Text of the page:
An eighth person at the infamous meeting Donald Trump Jr had with a Russian attorney during his father's presidential campaign has been identified as Ike Kaveladze.

The American-based employee of Russian developers Emin and Aras Agalarov attended the meeting as their representative, attorney Scott Balber confirmed. Kaveladze works as vice president for the Agalarovs' company, the Crocus Group, with a focus on real estate and finance.

The 52-year-old, a US citizen born in the former Soviet republic of Georgia, is the eighth person identified at the controversial meeting. His identity had not previously been revealed, The Los Angeles Times reported.

Trump Jr met with Russian lawyer Natalia Veselnitskaya on 9 June 2016 to reportedly receive dirt against his father's opponent, Democratic nominee Hillary Clinton. The meeting was coordinated by music promoter Rob Goldstone, who attended the meeting.

The eldest son of President Donald Trump released emails earlier in July that showed the supposedly damning information about Clinton would be given as "part of Russia and its government's support for Mr Trump".

Trump Jr acknowledged the meeting after reporting by The New York Times, but claimed nothing came of the meeting. However, he was reportedly handed papers purporting to describe illegal donations to the Clinton campaign.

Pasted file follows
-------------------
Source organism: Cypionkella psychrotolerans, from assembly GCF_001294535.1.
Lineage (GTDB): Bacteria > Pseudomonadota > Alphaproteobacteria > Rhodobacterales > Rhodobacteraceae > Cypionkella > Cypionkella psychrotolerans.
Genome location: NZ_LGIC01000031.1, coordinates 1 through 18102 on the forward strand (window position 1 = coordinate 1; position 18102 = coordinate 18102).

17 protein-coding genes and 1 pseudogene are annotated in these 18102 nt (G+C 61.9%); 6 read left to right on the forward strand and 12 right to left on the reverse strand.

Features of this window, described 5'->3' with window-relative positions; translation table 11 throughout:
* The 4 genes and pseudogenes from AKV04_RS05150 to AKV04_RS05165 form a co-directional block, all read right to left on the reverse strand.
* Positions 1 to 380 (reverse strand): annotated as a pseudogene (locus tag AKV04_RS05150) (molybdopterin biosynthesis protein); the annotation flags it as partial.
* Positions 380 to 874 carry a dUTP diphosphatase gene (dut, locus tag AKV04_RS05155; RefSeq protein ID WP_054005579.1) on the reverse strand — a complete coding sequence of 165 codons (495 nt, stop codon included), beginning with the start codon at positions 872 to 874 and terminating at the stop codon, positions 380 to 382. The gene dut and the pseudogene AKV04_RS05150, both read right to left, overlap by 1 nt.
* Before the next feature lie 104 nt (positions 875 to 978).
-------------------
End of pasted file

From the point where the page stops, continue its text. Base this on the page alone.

Kaveladze "was asked to attend the meeting purely to...make sure it happened," Balber said. "He literally had no idea what the meeting was about until he showed up right before."

According to The Washington Post, Kaveladze believed he would act as a translator for Veselnitskaya but discover the lawyer had brought her own translator, former State Department employee Anatoli Samachornov.

The meeting was also attended by Russian American lobbyist Rinat Akhmetshin, President Trump's son-in-law Jared Kushner, former campaign manager Paul Manafort.

Natalia Veselnitskaya
Natalia Veselnitskaya, the Russian lawyer who met with Donald Trump Jr. last year, is thought to have close ties with Russian government officials YURY MARTYANOV/AFP/Getty Images

Kaveladze does not understand why the June meeting has become so controversial, Balber said. "He's absolutely baffled," the New York-based attorney said. "Even the Agalarovs are absolutely baffled. Nobody had any expectation this would be what it's become, especially this poor guy, who had not been involved before."

A representative of Special Counsel Robert Mueller reportedly asked Balber if Kaveladze would agree to be interviewed, Balber told the Post. Balber told the representative that his client would cooperate.

Kaveladze was the focus of a 2000 money laundering inquiry, a report by The New York Times revealed. A report by the General Accounting Office found that it was "relatively easy" for Russians and eastern Europeans to use shell companies to open US bank accounts and route hidden money, the Post reported.

The report, which focused on Kaveladze's actions as the head of International Business Creations, traced the movement of $1.4bn in wire transfers deposited in to 236 accounts at two banks, Citibank and Commercial Bank.